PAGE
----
Opera & Operette
Salome in Amsterdam
© Paul Korenhof, november 2009
Richard Strauss: Salome
Solisten, Nederlands Philharmonisch Orkest, Dirigent:: Stefan Soltesz.
De Nederlandse Opera, Amsterdam, première 10 november 2009
Annalena Persson (Salome)
Regie: Peter Konwitschny
A disturbing 'Salome' with a happy ending
One of the most controversial directors of our time is Peter Konwitschny, son of the conductor Franz Konwitschny. His productions are always surprising and full of unexpected details, but it is very difficult to accuse him of being unfaithful to the score. He really knows the libretti and the scores of the operas he is staging, and he seems always able to parry any criticism with elements from the music or the libretto.
After some years with only a few revivals in his name the Netherlands Opera convinced him to return to the theatre with a new production of Richard Strauss' Salome, which subsequently was presented as a major event. A few days before the first night the Netherlands Opera even sent a letter to its subscribers to inform them about the importance of this event and the importance of this German director, but also to warn them about the unusual production they were going to witness...
And an unusual production it was indeed. From the first moment all the soloists were captured in a closed room with a long dinner table, suggesting to some the image of a 'decadent' modern society going towards its end. Apparently Jochanaan has to participate in this 'Last Supper' against his wishes: he is sitting behind the table all the same, but most of the time he has his head hidden in a paper bag which he only puts aside to preach, to have an occasional drink with Herod or for some other, somewhat unexpected diversions.
In all this Konwitschny, brought up in former Eastern Germany and following the traditional communist iconography, had deprived the word 'decadent' of all traces of delectation, luxury and refinement. To him 'decadent' seemed synonymous to the debauched extravaganza of perverted capitalism and he grasped every opportunity to make this clear. The audience saw Herodias copulating with everyone, including Jochanaan, under the table, on the table, in front of the table and behind the table, and Herod's page (no travesty but a maiden with a chef's cap in this performance) was delivering sexual services to Narraboth, while Narraboth himself was raped after his suicide by all the males available, including even Jochanaan and the nearly impotent Herod.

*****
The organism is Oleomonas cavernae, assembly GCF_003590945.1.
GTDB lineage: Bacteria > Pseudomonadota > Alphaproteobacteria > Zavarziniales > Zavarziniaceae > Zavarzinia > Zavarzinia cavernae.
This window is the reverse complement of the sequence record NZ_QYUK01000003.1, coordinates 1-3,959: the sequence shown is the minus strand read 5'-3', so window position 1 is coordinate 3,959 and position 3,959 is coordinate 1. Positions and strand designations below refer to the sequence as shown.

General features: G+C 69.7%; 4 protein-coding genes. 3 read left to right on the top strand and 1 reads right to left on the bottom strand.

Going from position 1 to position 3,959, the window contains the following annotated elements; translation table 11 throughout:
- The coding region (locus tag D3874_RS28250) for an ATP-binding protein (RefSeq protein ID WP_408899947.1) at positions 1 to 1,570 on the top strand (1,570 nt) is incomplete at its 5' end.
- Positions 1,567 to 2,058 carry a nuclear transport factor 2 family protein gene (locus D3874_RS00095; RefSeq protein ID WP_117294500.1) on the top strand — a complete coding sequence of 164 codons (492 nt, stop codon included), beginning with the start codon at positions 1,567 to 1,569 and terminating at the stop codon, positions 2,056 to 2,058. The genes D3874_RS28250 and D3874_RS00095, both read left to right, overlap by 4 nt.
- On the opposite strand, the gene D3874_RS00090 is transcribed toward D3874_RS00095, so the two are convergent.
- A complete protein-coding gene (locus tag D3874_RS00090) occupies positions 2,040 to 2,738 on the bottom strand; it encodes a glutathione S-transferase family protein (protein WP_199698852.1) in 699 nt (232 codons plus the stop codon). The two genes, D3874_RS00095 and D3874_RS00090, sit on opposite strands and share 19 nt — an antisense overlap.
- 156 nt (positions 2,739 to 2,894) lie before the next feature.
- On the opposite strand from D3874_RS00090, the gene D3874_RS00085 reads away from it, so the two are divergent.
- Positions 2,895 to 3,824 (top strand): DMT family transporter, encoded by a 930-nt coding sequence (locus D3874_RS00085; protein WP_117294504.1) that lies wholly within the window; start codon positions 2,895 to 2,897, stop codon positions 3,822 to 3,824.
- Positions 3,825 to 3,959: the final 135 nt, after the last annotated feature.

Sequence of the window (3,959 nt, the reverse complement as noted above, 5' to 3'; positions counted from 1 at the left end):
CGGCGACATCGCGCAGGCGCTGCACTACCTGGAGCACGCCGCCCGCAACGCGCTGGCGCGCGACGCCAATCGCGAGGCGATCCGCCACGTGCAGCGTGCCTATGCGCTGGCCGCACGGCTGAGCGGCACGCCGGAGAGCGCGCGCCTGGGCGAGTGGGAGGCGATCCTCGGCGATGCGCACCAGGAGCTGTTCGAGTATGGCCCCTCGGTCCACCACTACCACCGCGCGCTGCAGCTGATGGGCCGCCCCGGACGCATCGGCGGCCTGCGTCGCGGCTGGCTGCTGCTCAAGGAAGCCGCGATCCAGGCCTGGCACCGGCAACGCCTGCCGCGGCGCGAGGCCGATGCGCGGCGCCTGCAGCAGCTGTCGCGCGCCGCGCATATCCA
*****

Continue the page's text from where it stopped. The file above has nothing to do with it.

The only character who did not take part in all these activities was Salome, who only had to endure the fact that all the Jews laid their hands on her, but she seemed used to that. Also her dance with the table cloths - with the assistance of a drunk Herodias - lacked all eroticism, but the greatest surprise came when her closing scene developed into a real love scene with Jochanaan. At first there is also a copy of his head, but as he himself gets more interested in Salome, this spare head ascends to the ceiling as a new moon (the old one, a white balloon, has exploded some time before) and at the end of the opera both leave the stage in close harmony.
I already mentioned the fact that Konwitschny always finds words, musical phrases or even single notes to justify his staging, but this time more than ever many of these details seemed to have no connection at all with the work as a meaningful entity, and there we come to the heart of the matter. If you ask me where Konwitschny goes wrong, I think it is just because he does not see the entity created by librettist and composer. Undoubtedly every detail in his production will be originated by an element in the score, but it is wrong to suppose that a word, a note or a phrase has a meaning one can isolate from the context. In the contrary: it is just the context that defines the meaning, not only the context of music and words, but also the cultural and social context. By isolating a detail it will be deprived from its real meaning and that is what Konwitschny does again and again, going to the extreme in this Salome, that has nothing to do with the play by Oscar Wilde or the opera by Richard Strauss.
In this case the extreme abundance of details not only detracted from the work itself and from the performance as a whole, but Strauss' score was also degraded to musical wallpaper, although this was not only the fault of the production. Thanks to the uninspired conducting by Stefan Soltesz the unbalanced, weakly articulated playing of the Netherlands Philharmonic Orchestra went by practically unnoticed and only the strong involvement of some of the soloists succeeded in breaking the musical impasse. Fine performances came from Albert Dohmen as an integer Jochanaan and from Marcel Reijans as an impetuous Narraboth. Less satisfying was the uneven and badly focused Herod of Gabriel Sadé, while the new Swedish soprano Annalena Persson only convinced by the visual portrayal of the title role. Her voice lacked the necessary colours, her timbre became thinner as the vocal line went higher and only during the closing scene there were some moments of vocal charm. If Herod's page also became colourless, it may be caused by the production more than by Barbara Kozelj, who displayed a fine mezzo-soprano, but was hampered by a character that became totally incredible. The opposite happened to Doris Soffel, who got the chance to create a greater-than-life Herodias, and who obviously enjoyed herself in a production she could completely dominate with strong singing and extravagant acting.